Our results show that spontaneous forest regrowth can potentially have several benefits. For instance, spontaneous forest regrowth generally brings about an increase in energy provision and climate regulation through carbon sequestration, which is remarkably higher in “new forests” (forests that have grown in former farmland). However, this biomass accumulation also leads to a higher fire risk. Especially in Spain, we found that actors perceive spontaneous forests negatively because they are “unmanaged”, and this is understood as an adverse or pernicious aspect.
In the case of non-material NCP (which refer to those contributions related to subjective or psychological aspects), we found that they are highly context-dependent, and that there are important differences between rural areas and peri-urban areas. While in rural areas forest densification is perceived as rather negative (particularly amongst agricultural and forestry actors), peri-urban interviews showed positive perceptions, notably when people where asked about physical and psychological experiences.
All in all, these results show that such landscape transformations are not necessarily bad. At least, not in all aspects, as they have clear potential to provide both environmental regulation and other benefits for the society. However, our analysis also shows that spontaneous forest regrowth is a reality for many communities, and yet there is much we don’t know or understand about the effects of these land transitions on people and the environment.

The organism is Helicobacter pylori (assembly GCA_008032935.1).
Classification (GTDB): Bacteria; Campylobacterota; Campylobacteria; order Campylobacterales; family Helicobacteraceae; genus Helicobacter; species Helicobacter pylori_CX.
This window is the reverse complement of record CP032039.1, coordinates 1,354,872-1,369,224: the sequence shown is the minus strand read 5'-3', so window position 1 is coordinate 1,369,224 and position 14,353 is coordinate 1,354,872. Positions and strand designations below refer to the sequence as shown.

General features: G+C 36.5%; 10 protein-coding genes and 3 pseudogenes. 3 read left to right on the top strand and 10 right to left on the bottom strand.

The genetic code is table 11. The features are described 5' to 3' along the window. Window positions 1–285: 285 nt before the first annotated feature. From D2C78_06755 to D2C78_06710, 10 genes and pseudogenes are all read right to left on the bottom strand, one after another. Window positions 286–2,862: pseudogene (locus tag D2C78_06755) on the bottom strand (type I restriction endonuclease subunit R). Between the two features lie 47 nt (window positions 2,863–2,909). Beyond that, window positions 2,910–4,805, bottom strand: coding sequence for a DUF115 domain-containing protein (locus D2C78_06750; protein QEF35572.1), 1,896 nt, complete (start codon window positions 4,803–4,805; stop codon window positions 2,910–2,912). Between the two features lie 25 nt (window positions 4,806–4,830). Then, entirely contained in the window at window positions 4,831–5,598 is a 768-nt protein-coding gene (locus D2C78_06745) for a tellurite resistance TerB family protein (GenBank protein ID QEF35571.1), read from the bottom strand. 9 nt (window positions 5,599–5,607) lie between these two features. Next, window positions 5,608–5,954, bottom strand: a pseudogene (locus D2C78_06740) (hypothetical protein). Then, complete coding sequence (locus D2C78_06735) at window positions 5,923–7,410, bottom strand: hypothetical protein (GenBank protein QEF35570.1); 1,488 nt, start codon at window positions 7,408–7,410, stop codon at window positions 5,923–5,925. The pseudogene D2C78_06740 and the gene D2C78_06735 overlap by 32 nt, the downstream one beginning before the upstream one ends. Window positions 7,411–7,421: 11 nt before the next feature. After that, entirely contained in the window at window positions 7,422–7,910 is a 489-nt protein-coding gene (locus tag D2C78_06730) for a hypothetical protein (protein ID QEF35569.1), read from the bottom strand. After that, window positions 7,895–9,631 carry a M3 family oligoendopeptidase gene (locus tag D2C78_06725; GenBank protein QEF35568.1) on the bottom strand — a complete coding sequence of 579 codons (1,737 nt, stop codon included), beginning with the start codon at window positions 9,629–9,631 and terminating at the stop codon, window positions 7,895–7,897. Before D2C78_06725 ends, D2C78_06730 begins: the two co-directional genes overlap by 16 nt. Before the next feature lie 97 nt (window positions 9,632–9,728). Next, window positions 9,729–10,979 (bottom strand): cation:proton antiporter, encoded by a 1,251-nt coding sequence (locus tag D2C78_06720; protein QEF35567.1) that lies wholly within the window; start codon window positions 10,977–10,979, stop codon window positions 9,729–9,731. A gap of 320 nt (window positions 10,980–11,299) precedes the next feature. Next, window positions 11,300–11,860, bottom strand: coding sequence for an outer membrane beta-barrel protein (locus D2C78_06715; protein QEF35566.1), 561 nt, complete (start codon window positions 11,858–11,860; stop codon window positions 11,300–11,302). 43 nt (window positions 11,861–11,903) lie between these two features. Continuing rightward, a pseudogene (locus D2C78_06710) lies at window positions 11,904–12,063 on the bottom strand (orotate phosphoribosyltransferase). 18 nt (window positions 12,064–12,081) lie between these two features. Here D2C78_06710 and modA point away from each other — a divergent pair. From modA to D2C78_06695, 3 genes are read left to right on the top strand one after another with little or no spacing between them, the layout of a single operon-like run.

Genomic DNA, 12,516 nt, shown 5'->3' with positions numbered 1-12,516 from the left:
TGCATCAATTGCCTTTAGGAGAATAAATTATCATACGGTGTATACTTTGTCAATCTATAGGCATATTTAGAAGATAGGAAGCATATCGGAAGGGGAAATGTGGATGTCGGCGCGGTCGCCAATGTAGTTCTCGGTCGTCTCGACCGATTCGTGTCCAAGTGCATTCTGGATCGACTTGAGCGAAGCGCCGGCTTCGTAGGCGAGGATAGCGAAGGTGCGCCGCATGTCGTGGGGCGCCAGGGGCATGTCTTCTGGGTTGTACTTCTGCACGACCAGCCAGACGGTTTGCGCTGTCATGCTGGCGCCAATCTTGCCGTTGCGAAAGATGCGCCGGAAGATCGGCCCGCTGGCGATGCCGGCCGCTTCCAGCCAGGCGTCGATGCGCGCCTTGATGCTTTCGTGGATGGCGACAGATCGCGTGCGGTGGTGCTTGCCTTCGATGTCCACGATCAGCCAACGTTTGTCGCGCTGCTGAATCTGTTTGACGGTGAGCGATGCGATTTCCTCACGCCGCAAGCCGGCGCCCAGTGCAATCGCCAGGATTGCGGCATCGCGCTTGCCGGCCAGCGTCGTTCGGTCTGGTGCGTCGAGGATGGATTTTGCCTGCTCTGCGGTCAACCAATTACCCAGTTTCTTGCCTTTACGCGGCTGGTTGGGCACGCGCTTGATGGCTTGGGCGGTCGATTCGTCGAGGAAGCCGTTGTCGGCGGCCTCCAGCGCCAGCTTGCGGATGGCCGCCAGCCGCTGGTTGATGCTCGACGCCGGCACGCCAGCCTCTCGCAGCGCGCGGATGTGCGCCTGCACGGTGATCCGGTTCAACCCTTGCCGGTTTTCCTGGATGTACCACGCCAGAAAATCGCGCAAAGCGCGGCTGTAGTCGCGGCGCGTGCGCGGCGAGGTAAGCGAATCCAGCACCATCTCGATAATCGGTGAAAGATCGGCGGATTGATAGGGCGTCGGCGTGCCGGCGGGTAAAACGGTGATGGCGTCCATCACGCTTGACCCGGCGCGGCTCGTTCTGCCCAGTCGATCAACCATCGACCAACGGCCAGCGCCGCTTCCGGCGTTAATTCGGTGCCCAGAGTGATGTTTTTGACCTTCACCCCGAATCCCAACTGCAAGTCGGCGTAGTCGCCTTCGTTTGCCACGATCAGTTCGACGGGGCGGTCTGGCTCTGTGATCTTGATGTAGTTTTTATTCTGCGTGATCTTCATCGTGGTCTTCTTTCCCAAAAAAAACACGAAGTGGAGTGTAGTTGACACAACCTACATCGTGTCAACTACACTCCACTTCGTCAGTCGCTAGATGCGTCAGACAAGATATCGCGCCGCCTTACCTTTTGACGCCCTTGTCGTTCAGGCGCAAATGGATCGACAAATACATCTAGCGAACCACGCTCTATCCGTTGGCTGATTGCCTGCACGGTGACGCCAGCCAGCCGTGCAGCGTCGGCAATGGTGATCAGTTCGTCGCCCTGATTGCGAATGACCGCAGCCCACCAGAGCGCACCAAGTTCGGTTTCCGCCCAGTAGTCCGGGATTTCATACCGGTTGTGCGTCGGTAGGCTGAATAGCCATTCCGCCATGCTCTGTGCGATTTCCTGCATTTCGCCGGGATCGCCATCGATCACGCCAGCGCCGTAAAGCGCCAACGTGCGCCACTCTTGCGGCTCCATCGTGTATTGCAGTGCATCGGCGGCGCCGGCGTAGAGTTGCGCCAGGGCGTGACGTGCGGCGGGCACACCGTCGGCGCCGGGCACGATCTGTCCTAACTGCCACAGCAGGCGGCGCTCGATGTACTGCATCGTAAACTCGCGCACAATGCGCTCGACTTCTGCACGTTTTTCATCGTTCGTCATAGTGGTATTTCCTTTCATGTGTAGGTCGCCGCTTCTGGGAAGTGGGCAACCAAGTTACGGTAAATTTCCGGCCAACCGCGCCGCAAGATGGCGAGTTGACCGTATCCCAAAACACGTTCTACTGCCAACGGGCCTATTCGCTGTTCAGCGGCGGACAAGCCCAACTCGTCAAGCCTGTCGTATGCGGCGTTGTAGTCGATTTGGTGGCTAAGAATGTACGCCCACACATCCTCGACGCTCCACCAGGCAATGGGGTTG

What if we studied them more? What if we could learn more what we stand to gain from spontaneous forest regrowth, and find ways to maximise their potential in our favour? If there is something that we have learnt from our exploration, it is that such an endeavour should not and cannot be done by scientists or policy makers alone.
For example, what does “in our favour” mean? This is something we need to figure out collectively, including local actors in our research and decision making. We need to understand the local contexts, the different, and sometimes conflicting worldviews and visions that coexist in our territories. Where some see a precious forest, and an opportunity to re-connect to nature, others see a terrifying extreme wildfire risk that we should avoid at all costs. While many questions about land transformation in rural and peri-urban areas remain, our research on spontaneous forest regrowth has provided key insights into what we stand to gain from better understanding these processes. The debate about how to manage these forests is riddled with complexity, and it is only just beginning. We look forward to further research and action in a knowledge landscape steeped in local context, bringing together communities, scientists, and policymakers to shape their new forests’ future.
Read the full open access article here.
Martín-Forés I, Magro S, Bravo-Oviedo A, Alfaro-Sánchez R, Espelta JM, Frei T, Valdés-Correcher E, Rodríguez Fernández-Blanco C, Winkel G, Gerzabek G, González-Martínez SC, Hampe A, Valladares F (2020) Spontaneous forest regrowth in South-West Europe: consequences for nature’s contributions to people. People and Nature 2020:00, 1-15 http://dx.doi.org/10.1002/pan3.10161